June 10, 2008.
At first it seems that if the pioneers of the homosexual civil rights movement would have been able to do a lot more if they had the tools, such as computers and the Internet and cell phone, that we have today.
I don’t think so. You can not judge such things by looking back.
But it is clear that nothing they could have said to more people with the Internet, or had cheaper ways of reaching people, etc. would have affected the world of that day any better than they did.
We forget, not only in the homosexual civil rights movement but in all civil rights movements, that it is not just the words and “news” that the public gets that instantly changes them but education over time. We also forget that the same “media” in the 1950s and ’60s that were extremely anti-gay were also extremely anti-black, etc.
It might be a good sociological learning experience to read a biography of Bayard Rustin, the Don Slater of the black movement, such as Bayard Rustin, The Troubles I’ve Seen. He was one of the greatest organizers of his time, and did the March on Washington. But he had to constantly fight the lies of the FBI and the jealousy of other black leaders who were afraid Dr. King et al. would get more credit for changing things than they did.
If you think Senator Hilary Clinton’s words saying that it took President Johnson to fulfill the dream of Dr. King, you will know find that Wilkins and the NAACP were thinking the same thing. He once told King that he had spoken good words but had not changed a single law, which is the same argument.
And it was the local newspaper that tried to get Rustin killed, and worked with bigoted politicians to try to stop the marches in Alabama. Nothing a computer or the Internet could have done then would have changed that fact.
And when Rustin’s homosexuality was used by jealous black leaders, nothing at the time would have prevented that. Rustin, like Don Slater, and sort of like Barney Frank of today, was a practical person who didn’t waste time talking about some dream but worked to get things done that could be done at the time.
So I don’t think we need an article praising the computer and internet. We need to use it today, but it would have made no difference in the ’50s and ’60s. And, it can be helpful today only because of what we did in the ’50s and ’60s to prepare people to “hear” the truth.
While is is truly frustrating in each decade to hear young people say they did not know there were others like them, and they can now find information and chat rooms on the Internet, these were available from the day a Mattachine subgroup opened shop as ONE in 1953 and had a phone, public office, and a magazine that was available on newsstands in most major cities. Anyone who sought information in the ’50s could have found ONE magazine, and then Mattachine Review, The Ladder, Drum, Vector, and The Advocate.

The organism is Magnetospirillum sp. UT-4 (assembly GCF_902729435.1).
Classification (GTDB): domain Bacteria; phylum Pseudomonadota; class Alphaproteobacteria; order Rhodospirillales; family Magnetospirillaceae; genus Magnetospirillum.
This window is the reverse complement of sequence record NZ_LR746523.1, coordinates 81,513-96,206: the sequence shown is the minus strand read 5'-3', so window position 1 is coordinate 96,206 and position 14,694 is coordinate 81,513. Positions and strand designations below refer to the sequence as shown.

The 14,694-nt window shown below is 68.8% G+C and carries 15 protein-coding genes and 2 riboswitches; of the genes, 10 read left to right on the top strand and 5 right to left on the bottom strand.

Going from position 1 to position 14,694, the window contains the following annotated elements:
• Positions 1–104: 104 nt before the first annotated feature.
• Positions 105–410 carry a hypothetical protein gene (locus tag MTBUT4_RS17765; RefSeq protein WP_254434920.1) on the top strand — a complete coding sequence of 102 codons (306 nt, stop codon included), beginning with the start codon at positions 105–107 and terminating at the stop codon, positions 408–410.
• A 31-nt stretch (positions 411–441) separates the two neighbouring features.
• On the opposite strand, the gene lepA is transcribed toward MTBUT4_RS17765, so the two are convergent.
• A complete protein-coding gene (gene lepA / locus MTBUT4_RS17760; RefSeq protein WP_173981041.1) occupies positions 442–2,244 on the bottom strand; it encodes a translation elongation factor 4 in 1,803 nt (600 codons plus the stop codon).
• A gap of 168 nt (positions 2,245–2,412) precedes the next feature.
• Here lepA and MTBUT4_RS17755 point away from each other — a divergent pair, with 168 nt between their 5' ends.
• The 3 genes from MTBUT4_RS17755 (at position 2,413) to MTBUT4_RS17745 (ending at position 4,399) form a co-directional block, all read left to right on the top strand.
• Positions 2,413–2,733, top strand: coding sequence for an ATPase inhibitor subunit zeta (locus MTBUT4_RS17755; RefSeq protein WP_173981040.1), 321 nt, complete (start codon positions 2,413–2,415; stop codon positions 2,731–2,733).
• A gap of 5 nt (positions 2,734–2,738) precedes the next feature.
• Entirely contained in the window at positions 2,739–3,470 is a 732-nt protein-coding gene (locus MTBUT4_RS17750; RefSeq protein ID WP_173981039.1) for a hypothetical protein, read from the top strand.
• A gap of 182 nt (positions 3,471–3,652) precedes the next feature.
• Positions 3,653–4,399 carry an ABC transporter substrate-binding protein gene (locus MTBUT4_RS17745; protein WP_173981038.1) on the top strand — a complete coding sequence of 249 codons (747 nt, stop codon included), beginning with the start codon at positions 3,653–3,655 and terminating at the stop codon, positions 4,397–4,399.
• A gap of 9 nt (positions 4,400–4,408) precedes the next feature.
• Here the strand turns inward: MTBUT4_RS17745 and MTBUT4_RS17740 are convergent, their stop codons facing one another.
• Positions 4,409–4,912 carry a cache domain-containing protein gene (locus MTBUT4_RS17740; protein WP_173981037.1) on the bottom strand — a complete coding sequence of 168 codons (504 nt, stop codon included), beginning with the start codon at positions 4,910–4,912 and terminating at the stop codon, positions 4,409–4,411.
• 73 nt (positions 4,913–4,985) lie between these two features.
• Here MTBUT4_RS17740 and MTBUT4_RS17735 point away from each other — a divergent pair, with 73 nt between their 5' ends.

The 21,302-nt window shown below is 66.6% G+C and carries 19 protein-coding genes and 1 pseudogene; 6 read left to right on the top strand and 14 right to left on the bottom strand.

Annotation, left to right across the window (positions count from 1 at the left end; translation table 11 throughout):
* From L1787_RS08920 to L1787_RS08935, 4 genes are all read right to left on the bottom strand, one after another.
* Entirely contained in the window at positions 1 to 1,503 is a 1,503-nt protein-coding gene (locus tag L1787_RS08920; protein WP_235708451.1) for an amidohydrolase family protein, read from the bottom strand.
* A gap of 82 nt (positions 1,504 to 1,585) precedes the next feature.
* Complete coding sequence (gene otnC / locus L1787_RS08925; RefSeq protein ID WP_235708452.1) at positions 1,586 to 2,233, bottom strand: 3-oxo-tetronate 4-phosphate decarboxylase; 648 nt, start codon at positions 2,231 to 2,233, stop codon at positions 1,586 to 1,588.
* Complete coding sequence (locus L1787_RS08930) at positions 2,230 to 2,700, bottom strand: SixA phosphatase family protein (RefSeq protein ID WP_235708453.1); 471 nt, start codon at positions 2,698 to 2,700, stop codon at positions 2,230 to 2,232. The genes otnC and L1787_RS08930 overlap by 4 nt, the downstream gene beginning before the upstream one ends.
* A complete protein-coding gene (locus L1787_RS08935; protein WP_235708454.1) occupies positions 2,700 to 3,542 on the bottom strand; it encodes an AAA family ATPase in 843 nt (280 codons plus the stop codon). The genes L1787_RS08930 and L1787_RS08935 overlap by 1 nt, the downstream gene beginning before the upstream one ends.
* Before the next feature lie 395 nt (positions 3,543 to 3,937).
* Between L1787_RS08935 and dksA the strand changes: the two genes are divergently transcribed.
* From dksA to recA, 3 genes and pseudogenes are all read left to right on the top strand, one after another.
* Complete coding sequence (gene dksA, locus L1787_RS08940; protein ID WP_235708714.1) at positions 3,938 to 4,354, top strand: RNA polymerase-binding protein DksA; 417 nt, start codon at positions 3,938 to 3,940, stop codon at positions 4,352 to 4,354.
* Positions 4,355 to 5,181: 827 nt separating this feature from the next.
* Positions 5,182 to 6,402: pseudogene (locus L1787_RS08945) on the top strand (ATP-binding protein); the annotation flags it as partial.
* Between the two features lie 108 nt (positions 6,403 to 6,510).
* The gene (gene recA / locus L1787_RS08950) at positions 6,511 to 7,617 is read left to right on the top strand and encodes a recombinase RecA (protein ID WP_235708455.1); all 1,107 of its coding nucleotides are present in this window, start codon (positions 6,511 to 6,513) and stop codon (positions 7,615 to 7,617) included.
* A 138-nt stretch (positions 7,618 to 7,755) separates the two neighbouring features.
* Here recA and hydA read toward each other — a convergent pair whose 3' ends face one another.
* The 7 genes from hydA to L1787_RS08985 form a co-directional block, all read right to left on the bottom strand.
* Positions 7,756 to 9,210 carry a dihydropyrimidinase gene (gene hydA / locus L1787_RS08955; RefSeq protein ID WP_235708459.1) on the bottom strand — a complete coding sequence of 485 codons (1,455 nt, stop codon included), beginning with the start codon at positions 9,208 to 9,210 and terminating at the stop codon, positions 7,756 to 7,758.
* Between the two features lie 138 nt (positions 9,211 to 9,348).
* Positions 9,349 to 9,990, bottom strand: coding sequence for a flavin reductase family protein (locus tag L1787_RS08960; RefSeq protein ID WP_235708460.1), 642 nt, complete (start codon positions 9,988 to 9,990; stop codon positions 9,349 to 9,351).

And we were holding national meetings, appearing on radio and television shows, so that there has to be some other explanation if people in the ’60s on did not know that homosexuals were speaking out. We were winning court decisions in the U.S. Supreme Court in 1958. The media ignored this and only ran terror articles accusing us of being child molesters, or traitors (quoting McCarthy) without doing any checking for facts, which they are still guilty of today. And so it seems to me that it is the fault of these people if they did not learn about homosexuality until they saw Ellen, or saw some cute girl or guy on a TV show.
And when people seek information on the Internet today, which websites do they go to? HRC’s? The Tangent Group’s? Or do they go to some sex chat room and share ignorances?
What has truly changed is that the media can no longer just publish or speak what anti-gay bigots say. MTV shows homosexuals living with heterosexuals in The Real World. And Brothers & Sisters shows a gay wedding and reaches people no gay publication can. Logo does nothing that helps promote homosexuality. And the glossy gay men’s magazines do little for our community/movement — they promote expensive cars, clothing, and vacations. If that is what the computer and Internet have given us, it is no improvement.
Where is serious discussion of issues of homosexuality? The media is flooded with “news” about same sex marriage. Is that the only issue homosexual Americans face? What about how we deal with issues that are not simple?
For instance, we oppose in theory the war in Iraq, but we must face the news every day that Islamists are killing homosexuals. What do you think we should do if you oppose the war? If you have no alternative, you are no better than the present administration.
Again, even Bayard Rustin had to come to a view about dealing with the world that he did not have at first as a pacifist. And he had to deal with the issue of trying to work for more than one cause at the same time. He chose the black cause but never doubted that the homosexual cause needed support, too. He also knew that it would hurt both causes if they were combined. That is an issue we face today.
Are all of these courses/classes in colleges actually giving information on homosexuality any better than MTV? Are all of these Web sites and blogs on the Internet giving us any better ideas?
That is why we need the pioneers back. They were thinkers. I don’t see any thinkers in our community today. And the Internet, so far, can not do the thinking.
Much of their thinking is available today, in our dozen or so libraries/archives. But the gay press ignores these resources. They aren’t “sexy.” The only hope is that once we get all of our history on the Internet, some day serious citizens will seek this information out, and it will be there thanks mainly to the pioneers.